I am now seeing the error and danger in my passivity and silence.

Why We Must Speak Up Against Anti-Blackness
In March 1991, Los Angeles Police Department officers beat Rodney King in one of the first of many viral videotaped acts of police brutality. A week later, Korean American convenience store owner Soon Ja Du shot and killed 15-year-old Latasha Harlins, claiming Harlins was trying to steal a $1.79 bottle of orange juice. Harlins died with the money in her hand. After their trials the following year, neither the officers nor Du served any prison time, and the racial tensions between the Korean American and Black communities erupted into the LA riots. Law enforcement only stepped in to block the roads to protect the wealthier white neighborhoods. I was born the year Koreatown burned, and when I look at Du’s photograph, I can’t help but think she looks like my mother.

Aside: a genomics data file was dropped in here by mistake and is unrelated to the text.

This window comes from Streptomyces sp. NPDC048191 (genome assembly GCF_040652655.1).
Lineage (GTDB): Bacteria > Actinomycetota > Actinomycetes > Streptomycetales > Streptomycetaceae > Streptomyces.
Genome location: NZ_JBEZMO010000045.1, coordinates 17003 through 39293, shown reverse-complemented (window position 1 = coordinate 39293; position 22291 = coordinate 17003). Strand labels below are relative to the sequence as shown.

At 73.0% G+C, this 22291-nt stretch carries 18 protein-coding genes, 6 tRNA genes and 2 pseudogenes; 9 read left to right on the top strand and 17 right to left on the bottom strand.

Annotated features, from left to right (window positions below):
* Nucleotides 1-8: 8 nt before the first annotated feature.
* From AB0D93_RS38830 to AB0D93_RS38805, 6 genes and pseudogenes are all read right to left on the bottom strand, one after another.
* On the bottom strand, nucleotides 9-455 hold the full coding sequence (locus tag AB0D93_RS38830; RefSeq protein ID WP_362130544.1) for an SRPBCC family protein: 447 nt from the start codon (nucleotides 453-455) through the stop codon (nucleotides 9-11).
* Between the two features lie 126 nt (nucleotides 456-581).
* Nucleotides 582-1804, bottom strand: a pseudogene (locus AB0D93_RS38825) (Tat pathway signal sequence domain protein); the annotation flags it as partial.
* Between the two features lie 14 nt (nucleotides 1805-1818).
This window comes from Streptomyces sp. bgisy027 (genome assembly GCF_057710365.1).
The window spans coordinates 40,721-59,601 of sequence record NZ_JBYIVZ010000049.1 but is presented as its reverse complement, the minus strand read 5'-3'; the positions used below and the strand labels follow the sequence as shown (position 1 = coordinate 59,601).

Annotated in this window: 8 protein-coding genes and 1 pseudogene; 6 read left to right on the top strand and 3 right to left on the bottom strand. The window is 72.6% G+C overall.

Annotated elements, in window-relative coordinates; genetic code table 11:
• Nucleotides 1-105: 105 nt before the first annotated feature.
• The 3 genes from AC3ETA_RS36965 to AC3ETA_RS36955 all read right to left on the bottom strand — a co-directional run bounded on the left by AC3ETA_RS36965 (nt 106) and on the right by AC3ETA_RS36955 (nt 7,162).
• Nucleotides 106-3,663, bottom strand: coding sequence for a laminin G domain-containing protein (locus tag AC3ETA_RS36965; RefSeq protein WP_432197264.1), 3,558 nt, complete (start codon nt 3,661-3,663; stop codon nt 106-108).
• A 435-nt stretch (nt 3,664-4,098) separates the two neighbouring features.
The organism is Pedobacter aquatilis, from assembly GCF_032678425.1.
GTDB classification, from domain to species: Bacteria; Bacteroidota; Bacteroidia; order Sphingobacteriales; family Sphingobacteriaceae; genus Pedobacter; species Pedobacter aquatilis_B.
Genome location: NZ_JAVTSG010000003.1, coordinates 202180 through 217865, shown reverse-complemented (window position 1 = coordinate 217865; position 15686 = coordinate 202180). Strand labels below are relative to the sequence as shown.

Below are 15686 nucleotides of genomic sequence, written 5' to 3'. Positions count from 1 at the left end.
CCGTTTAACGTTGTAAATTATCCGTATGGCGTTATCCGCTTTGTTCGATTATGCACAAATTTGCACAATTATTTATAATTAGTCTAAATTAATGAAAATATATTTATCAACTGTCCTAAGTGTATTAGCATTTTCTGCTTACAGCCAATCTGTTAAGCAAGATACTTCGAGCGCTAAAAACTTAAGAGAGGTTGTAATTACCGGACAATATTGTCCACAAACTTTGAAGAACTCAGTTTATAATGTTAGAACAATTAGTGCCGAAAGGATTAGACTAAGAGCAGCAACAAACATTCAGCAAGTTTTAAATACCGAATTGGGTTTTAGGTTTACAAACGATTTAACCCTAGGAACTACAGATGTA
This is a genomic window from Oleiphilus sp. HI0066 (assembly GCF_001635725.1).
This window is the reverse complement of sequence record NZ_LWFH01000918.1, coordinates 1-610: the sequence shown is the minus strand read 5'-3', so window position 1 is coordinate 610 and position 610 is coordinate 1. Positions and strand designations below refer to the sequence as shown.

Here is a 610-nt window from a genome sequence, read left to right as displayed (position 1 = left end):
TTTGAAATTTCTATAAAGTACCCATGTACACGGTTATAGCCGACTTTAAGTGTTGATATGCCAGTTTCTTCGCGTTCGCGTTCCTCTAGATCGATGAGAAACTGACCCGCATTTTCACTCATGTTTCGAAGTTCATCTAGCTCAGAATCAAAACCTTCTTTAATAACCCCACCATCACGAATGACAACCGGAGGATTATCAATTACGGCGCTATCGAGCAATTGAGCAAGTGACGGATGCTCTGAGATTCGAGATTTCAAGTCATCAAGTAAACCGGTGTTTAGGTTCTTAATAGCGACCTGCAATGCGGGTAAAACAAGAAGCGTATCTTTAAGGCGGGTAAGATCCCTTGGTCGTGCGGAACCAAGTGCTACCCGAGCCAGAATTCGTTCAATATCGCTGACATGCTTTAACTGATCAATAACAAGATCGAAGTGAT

I cannot speak for all Asians. However, as a privileged East Asian, I have been complacent in the violent systems of oppression in our country, a country that upholds white supremacy while pitting minorities against each other. I cannot ignore the fact that one of the Minneapolis police officers who stood by and watched while George Floyd was murdered was Asian American, or that he has a history of past complaints, including using excessive force against a Black man. George Floyd’s name has been added to a long list of modern-day lynchings, including Ahmaud Arbery, Breonna Taylor, Tony McDade, and the list goes on.

We cannot stand by and watch this list grow any longer. Over the past couple of weeks, the world has rallied behind the Black Lives Matter movement to fight for justice and social change, and many of us are realizing how much needs to be done beyond performative allyship. To actually stand in solidarity, we need to do better by using our privilege and platforms to take action and donate, protest and fight for legislative changes. And, yes, we need to fight the internalized anti-Black racism within ourselves, our families and our communities.